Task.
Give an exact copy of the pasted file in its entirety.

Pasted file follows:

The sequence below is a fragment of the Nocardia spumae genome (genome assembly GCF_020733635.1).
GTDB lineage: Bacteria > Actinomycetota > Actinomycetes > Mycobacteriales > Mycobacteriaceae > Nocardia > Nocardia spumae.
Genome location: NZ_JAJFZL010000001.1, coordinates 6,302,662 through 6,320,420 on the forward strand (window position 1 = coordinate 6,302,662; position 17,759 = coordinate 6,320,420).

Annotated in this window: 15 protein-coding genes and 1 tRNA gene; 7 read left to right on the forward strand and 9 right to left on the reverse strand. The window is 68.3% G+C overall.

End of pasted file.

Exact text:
The sequence below is a fragment of the Nocardia spumae genome (genome assembly GCF_020733635.1).
GTDB lineage: Bacteria > Actinomycetota > Actinomycetes > Mycobacteriales > Mycobacteriaceae > Nocardia > Nocardia spumae.
Genome location: NZ_JAJFZL010000001.1, coordinates 6,302,662 through 6,320,420 on the forward strand (window position 1 = coordinate 6,302,662; position 17,759 = coordinate 6,320,420).

Annotated in this window: 15 protein-coding genes and 1 tRNA gene; 7 read left to right on the forward strand and 9 right to left on the reverse strand. The window is 68.3% G+C overall.